“Most young children develop an obsession at some point. My friend’s son loves vacuum cleaners. Some kids wait patiently for the garbage truck or mail carrier every day. Others identify with a favorite animal, sport, collectible item, or artistic endeavor.
My four-year-old daughter, Kaeleigh, is now watching birth videos on YouTube.
This all started a few months ago when I began preparing her for the birth of her little brother. We are planning a homebirth, although we are open to transferring to a hospital if complications arise. Either way, Kaeleigh will probably witness this event, and I want her to be prepared.
Giving birth is one of life’s greatest teaching moments. When I gave birth to Kaeleigh on June 28, 2014, I, myself, learned so much.
I prefer answering children’s questions as they arise and as life experience allows, rather than suddenly dumping all of this mysterious, potentially embarrassing information on them later. It’s just a more natural way to learn about the world.
When I offered to show my daughter a few birth videos, I thought this would be sufficient enough to answer her questions. Turns out I was wrong.
I carefully chose a few videos that didn’t seem ‘scary’, avoiding any in which the mother is howling or writhing in pain. I wanted to present this information as gently, but also truthfully, as possible. After we watched three or four videos, we discussed the correct names of body parts. I pointed out how babies are sometimes a little bit blue at first, but soon turn pink and start crying. She learned the placenta will come along a few minutes later, then the cord will be cut, and it’s not painful for Mom. Then I asked Kaeleigh if she had any questions.
‘Yeah. Can we watch another one?’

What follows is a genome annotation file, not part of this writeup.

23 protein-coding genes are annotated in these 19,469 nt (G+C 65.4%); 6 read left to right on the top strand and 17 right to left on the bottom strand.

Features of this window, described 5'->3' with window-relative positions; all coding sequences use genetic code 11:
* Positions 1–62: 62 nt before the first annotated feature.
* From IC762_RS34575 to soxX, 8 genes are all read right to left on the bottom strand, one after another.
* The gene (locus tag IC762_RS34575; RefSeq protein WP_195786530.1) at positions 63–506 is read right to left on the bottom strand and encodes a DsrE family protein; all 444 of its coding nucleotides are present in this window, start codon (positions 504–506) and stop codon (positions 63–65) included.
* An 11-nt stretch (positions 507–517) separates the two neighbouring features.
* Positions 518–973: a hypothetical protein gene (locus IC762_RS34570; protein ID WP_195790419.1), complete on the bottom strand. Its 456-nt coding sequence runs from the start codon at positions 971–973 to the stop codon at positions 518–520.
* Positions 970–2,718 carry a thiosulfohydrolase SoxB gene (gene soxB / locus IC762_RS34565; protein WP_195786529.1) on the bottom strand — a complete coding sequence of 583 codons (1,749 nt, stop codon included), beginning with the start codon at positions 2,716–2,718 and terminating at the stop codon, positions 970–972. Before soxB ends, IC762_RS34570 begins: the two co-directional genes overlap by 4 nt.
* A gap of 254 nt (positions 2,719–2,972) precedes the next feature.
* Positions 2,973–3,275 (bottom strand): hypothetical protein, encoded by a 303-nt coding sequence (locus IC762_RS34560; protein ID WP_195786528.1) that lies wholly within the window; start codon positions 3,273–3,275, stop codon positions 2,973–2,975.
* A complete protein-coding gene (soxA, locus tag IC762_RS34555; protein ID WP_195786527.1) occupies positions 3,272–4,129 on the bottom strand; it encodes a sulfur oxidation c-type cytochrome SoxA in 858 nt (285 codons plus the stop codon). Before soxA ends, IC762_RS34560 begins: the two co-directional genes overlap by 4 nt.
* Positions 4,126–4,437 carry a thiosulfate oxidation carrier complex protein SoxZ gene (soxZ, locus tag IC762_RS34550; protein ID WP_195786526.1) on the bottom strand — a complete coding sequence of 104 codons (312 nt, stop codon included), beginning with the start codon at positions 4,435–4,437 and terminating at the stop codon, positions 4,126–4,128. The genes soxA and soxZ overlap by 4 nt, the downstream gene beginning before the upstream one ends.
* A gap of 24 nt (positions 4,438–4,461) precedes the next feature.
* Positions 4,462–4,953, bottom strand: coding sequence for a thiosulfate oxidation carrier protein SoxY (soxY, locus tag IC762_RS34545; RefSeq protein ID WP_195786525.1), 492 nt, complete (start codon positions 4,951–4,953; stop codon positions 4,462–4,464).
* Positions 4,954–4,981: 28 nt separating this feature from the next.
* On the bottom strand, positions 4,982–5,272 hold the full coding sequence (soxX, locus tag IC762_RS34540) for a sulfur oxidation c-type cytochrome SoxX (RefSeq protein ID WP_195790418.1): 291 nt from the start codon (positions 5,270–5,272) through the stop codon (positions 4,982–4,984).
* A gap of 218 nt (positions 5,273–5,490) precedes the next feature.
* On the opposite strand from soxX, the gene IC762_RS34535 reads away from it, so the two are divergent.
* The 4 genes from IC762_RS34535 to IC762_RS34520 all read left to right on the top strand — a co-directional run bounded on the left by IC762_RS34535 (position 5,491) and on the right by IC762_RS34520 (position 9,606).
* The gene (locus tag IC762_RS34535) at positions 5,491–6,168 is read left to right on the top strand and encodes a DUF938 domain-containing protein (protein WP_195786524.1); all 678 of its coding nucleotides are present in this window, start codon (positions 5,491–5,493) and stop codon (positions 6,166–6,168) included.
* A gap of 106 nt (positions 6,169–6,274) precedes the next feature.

Just one more, I thought. So we watched one more… and then another… and then another. I really needed to get some housework done, but Kaeleigh was fascinated by this new information. I didn’t want to discourage an interest, even if it was a little unconventional. We watched birth videos all night.
In the following weeks, we ventured farther into the realm of YouTube homebirth videos. She explored twin births, outdoor births, water births, births with midwives, and unassisted births. And then…
‘Oh no, Mommy. The feet are coming out first. That’s not right!’ That was my opportunity to explain breach birth. When we watch birth videos now, she will occasionally squeal, ‘OH, this one is breach!’
She’s also learned about shoulder dystocia and helping the baby to turn so their shoulders can fit through the mother’s pelvis. She knows we never pull on the baby’s head, but gently guide him or her out.
This has become a regular hobby for Kaeleigh, and she requests birth videos almost daily.
And she’s now sharing information with her friends. Recently, a little boy told her, ‘A doctor cut me out of my mother’s tummy.’ Frustrated, she told him he was wrong. In the midst of her explanation about vaginas and how babies are born, I had to correct her and teach them both about C-sections.
The other day, Kaeleigh overheard a conversation about the severe restriction on midwives in our state. Because of that, I face the choice of giving birth unassisted, or enduring a lot of unwanted interventions in a hospital an hour away from home. Thoughtfully, she offered her professional services.
‘Mommy? If you don’t have a midwife… I can help you with the birth.’
I’ll be handling most of it myself, but it’s good to know I have ‘backup.’ Hopefully her fees are affordable!”
This story was submitted to Love What Matters by Emily de Cleyre of North Carolina. You can follow her journey on her blog here. Submit your own story here, and subscribe to our free email newsletter for our best stories.
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